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Linux/GPE stack powers up low-cost Acer PDA

Apr 10, 2006 — by LinuxDevices Staff — from the LinuxDevices Archive
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[Updated Apr. 11] — A project to create complete open source firmware stacks for COTS (commercial off-the-shelf) PDAs and other devices has achieved its first release. The Letux project's first release supports Acer's thin, inexpensive n30 PDA, which can dual-boot Letux through “the simple exchange of an SD memory card,”… according to Dr. H. Nikolaus Schaller, project co-founder.

(Click for larger view of the Acer n30 running Letux)

Schaller says the Letux project aims to produce a “commercial distribution for existing popular handheld devices, with a focus on specific markets such as healthcare.” He expects future releases to support personal video player devices, game devices, and smartphones, in addition to other PDAs.

Letux firmware for the N30 can be freely downloaded and copied to an SD card. It is also commercially available through handheld-linux.com. It comes preinstalled on a 512MB SD memory card, with or without an Acer n30 PDA. The card costs 50 Euros, or 275 Euros ($333, currently) with the PDA, making it the “first commercially supported free software handheld availabile in Europe for less than 300 Euros,” Schaller says.

The Letux SD card includes a 400MB user filesystem based on ext2, along with a 100MB boot partition based on a DOS filesystem. It can be used to boot the n30 into Linux, and then removed to reboot the device to its stock Windows Mobile environment. Replacing the Windows OS completely is also possible, Schaller says.

Letux is based on a Linux kernel 2.6.14 kernel, compiled for the Samsung S3C2410 processor that powers the Acer n30. Linux support for the S3C2410 is very mature — Mizi Research of Korea began offering a Linux development kit for the SoC in October of 2002, and a set of patches for the processor is maintained by the Consumer Electronics Linux Forum (CELF). The mainstream ARM Linux kernel tree support for the S3C2410 is maintained by Ben Dooks.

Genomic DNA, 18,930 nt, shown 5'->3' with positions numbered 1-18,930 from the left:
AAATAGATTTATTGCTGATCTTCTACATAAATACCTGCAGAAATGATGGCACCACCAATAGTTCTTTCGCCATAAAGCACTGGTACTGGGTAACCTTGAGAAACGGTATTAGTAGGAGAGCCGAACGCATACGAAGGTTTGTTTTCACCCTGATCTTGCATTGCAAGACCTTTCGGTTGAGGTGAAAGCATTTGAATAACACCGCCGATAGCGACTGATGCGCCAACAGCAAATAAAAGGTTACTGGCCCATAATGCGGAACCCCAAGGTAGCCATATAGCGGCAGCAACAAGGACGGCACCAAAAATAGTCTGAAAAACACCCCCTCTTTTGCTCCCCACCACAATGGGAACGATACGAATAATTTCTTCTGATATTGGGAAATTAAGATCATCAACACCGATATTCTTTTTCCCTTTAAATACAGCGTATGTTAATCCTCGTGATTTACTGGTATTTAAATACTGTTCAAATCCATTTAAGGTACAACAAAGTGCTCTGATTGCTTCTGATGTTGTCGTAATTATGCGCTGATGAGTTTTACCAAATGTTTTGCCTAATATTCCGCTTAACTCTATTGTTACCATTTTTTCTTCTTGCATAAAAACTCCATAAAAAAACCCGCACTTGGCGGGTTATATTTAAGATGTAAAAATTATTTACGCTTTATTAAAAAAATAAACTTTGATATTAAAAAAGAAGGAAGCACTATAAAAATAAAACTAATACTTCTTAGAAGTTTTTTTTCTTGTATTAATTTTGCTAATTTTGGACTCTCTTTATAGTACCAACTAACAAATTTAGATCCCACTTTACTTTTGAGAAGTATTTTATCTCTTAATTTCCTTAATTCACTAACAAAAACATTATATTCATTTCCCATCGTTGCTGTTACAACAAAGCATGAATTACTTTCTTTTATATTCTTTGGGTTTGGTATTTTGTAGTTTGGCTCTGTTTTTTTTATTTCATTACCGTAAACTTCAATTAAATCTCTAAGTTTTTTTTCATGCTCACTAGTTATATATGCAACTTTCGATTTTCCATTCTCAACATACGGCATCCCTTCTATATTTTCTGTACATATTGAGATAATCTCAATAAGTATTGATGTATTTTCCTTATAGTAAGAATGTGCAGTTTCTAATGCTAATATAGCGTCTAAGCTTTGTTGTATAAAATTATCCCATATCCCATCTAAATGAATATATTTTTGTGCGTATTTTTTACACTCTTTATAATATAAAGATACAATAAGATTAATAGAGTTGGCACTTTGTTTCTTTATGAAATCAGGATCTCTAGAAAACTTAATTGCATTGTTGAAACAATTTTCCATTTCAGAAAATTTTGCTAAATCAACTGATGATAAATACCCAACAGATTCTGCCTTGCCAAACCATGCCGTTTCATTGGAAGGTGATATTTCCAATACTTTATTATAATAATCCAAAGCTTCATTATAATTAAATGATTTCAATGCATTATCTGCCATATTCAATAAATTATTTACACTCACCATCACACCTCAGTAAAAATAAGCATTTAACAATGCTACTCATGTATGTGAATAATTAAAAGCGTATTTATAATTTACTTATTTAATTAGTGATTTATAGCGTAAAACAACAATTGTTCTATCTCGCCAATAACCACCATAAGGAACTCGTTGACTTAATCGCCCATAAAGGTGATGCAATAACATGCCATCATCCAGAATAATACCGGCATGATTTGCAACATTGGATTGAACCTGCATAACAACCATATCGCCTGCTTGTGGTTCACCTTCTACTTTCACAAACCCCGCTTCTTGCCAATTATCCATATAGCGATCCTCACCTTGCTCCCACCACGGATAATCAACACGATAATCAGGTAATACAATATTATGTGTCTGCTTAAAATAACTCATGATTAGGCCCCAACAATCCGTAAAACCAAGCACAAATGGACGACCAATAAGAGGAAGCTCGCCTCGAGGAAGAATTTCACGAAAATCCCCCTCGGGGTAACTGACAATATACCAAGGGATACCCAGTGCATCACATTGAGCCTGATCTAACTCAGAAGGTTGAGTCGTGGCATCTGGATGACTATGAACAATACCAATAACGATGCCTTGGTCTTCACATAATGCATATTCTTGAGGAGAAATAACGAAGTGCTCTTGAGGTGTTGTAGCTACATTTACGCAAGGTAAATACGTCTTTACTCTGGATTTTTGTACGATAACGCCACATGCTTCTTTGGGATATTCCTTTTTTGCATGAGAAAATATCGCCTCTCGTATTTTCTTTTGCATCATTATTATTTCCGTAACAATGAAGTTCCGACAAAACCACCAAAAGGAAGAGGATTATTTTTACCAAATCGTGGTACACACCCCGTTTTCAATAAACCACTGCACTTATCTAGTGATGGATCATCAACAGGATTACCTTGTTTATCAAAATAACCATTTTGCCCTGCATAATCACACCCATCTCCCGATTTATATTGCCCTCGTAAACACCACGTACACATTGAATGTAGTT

Letux additionally includes a full X11R6 implementation, which yields faster performance than the kernel framebuffers used in most free software handheld stacks, according to Shaller. An added benefit is the ability to x-host applications running on larger, more powerful systems.

Letux also includes a full GNU C library based on glibc-2.3.90, rather than the minimalist uClibc libraries found in some embedded devices. Along with its standard X-based graphics, full C libraries should simplify porting open source software to the device. The strategy is similar to that of the Maemo project, a Nokia-sponsored effort to create software for the Nokia 770 Internet tablet.

The Letux project website includes a software index for its n30 release, although no applications have been added as yet. It also maintains user and developer forums, and a bug-tracking system.

The Letux distribution does come standard with a PDA application stack based on the 2.7 release of GPE (GPE Palmtop Environment). GPE 2.7 includes a PDA PIM suite, along with a variety of free software components, including the X window system, GTK+ graphics toolkit, matchbox window manager, and MiniMo browser.

Additionally details about the Letux project are available from its homepage, here. Hardware specifications and other details concerning the Acer n30 are available in a Device Profile at WindowsForDevices.

Schaller also leads another PDA software project — his QuantumSTEP (formerly myPDA-Zaurus-Edition) project aims to create open source PDA stacks highly compatible with Mac desktops.

Letux's other co-founder, Guylhem Aznar, recently wrote an essay expounding the benefits of free software on PDAs. Aznar is perhaps best known as the coordinator of the popular Linux Documentation Project.


 
This article was originally published on LinuxDevices and has been donated to the open source community by QuinStreet Inc. Please visit LinuxToday.com for up-to-date news and articles about Linux and open source.

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